Software publishers are working on the problem by distributing small upgrades, or patches, either directly or via their websites. It is worth monitoring publishers' sites right up until the millennium because publishers will update their bug fixes as new problems come to light.

Users of older and bespoke applications might be in a more difficult position, especially if the company that wrote the program is no longer trading. Software running under DOS or Windows 3.1 is most at risk, as few programmers are now developing packages for these older operating systems.

Some older programs and programming languages have user groups or independent websites where you can look for help. Ultimately, it might be time to consider upgrading or switching to an alternative package which is millennium compliant. If they act now, there is still plenty of time for users to learn a new package and update files.

"We advise people to be on the latest version of the software," says David Hamid. "It is a pretty good idea to update the latest issue before the millennium. Users of bespoke software should have it exhaustively tested."

Fortunately, there are several low-cost ways to identify the millennium- related problems. In most cases, they can be fixed. Microsoft, for example, has a Year 2000 helpdesk and a dedicated website with updates for its operating systems and applications. "We have been testing our applications for three years, and 95 per cent are ready today, either directly or through a patch," says Vaughan Smith, Year 2000 programme manager at Microsoft. "We believe that for the majority of people there will be no problems. The small proportion of problems we anticipate will be cosmetic." More advanced users are more likely to encounter problems, suggests Mr Smith, but there is little risk of catastrophic data loss. Microsoft will supply its customers with a diagnostic utility on CD-Rom, and mail order outlets and computer stores stock a range of Year 2000 products.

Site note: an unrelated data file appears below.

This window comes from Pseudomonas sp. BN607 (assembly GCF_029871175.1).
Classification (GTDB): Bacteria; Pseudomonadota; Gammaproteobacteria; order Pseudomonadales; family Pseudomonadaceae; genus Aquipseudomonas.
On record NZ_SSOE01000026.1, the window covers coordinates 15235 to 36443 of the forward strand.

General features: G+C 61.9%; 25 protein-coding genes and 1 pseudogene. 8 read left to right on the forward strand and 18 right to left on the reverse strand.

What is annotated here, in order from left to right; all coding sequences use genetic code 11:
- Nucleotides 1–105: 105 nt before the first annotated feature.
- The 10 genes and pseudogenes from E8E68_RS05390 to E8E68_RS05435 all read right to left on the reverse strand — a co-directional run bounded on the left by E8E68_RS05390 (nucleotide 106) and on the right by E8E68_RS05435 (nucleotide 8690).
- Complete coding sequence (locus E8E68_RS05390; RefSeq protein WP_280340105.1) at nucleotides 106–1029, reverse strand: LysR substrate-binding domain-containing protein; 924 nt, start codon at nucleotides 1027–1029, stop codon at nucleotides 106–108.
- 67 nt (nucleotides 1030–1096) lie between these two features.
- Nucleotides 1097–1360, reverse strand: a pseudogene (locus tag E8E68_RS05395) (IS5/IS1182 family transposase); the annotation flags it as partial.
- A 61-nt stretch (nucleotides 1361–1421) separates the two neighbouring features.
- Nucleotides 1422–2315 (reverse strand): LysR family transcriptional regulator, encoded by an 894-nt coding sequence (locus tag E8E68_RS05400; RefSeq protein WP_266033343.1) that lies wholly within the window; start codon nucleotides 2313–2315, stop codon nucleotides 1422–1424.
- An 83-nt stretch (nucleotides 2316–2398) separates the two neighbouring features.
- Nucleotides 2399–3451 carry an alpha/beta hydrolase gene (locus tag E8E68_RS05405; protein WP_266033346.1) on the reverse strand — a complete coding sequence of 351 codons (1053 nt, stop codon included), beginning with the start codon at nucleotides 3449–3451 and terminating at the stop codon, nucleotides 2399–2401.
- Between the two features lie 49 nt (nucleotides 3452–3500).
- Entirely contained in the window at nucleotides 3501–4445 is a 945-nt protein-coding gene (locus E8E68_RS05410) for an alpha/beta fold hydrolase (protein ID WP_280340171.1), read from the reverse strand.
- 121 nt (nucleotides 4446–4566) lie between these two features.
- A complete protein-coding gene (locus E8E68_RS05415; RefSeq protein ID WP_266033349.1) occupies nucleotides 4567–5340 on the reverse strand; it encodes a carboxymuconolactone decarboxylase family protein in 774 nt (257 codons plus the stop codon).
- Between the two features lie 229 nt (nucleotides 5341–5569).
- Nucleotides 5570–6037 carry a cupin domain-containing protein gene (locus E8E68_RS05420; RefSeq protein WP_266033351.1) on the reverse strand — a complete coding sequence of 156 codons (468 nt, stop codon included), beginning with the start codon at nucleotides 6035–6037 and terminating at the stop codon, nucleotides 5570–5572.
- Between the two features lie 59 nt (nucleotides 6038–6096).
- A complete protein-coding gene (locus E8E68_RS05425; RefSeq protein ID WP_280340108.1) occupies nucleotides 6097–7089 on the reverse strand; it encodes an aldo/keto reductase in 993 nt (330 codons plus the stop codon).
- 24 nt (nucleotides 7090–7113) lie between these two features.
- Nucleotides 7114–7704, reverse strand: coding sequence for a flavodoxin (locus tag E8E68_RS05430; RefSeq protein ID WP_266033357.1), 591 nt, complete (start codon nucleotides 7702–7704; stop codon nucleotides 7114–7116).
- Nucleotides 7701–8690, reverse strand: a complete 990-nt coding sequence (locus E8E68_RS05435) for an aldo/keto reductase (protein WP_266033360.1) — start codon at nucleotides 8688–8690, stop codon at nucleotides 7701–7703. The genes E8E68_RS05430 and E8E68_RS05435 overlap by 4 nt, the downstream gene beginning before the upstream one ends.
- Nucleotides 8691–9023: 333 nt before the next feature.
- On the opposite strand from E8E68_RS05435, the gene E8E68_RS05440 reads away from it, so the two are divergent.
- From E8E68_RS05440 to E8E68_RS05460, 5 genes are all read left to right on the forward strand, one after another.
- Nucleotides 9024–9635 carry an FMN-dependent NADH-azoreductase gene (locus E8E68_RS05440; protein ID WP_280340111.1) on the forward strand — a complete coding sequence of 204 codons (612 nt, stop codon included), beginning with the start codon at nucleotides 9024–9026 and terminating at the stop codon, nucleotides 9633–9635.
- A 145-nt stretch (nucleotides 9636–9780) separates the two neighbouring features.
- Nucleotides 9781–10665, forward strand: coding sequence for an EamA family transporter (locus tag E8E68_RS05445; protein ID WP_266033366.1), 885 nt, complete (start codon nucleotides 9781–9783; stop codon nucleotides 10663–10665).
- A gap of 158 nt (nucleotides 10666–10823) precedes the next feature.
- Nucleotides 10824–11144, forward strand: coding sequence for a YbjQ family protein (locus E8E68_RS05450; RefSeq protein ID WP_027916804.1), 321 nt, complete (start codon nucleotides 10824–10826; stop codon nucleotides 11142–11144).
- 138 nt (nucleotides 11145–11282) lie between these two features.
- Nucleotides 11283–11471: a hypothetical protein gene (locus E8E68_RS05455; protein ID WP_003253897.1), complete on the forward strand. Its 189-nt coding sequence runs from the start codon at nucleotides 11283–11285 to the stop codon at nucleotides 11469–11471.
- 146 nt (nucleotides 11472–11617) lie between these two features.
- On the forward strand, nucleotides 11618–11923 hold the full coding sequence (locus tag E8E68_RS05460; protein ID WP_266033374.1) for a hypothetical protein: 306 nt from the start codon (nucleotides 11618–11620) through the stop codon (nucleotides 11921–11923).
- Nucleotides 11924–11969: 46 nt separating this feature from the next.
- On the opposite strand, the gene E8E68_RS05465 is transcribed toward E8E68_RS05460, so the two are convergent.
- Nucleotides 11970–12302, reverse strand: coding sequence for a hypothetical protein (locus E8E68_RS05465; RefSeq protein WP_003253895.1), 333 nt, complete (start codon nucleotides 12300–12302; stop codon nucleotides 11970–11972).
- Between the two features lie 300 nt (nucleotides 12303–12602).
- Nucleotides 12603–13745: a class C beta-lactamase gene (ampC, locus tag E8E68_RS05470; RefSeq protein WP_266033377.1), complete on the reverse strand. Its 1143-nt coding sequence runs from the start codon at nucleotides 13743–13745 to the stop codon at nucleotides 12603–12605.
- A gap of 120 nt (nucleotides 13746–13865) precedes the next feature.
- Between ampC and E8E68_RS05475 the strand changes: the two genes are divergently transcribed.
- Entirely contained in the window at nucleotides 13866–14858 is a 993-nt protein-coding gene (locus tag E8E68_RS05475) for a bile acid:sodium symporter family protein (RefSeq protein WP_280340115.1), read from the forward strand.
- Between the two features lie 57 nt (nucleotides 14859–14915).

More advanced users could consider a package such as Norton 2000, which tests hardware and software. For older computers, there are hardware solutions, too: Evergreen Technologies makes a hardware card that takes over BIOS and clock functions. The card makes the machine millennium compliant, and costs about pounds 40.

Computer owners who are affected by the bug may have some comeback against the retailer who sold them the system, even if it is out of warranty. Alan Stevens, editor of Which? Online, the Internet service of the Consumers' Association, says the Sale of Goods Act protects consumers for six years. If their PC is not millennium-compliant, they can demand a repair. "Users should check with the shop that their PC is millennium compliant, although all the ones we have tested over the last few years are," he says.

Mr Stevens does warn, though, that insurance offers little protection should the worst happen and a computer does fail. Insurance companies have taken the view that the millennium bug is a "foreseeable event"; insurance, by definition, exists to cover the unforeseeable.

For that reason alone, the best approach is to be prepared. It should take no more than half a day to check and upgrade the average home computer, time well spent for peace of mind.

Information on the millennium bug is available from Action 2000 (http://www.bug2000.,

Microsoft (http:// or phone 0800 028 3372, and

Which? Online (http://www.

PC World customers can call a special helpline: 0870 901 2000 (national rates)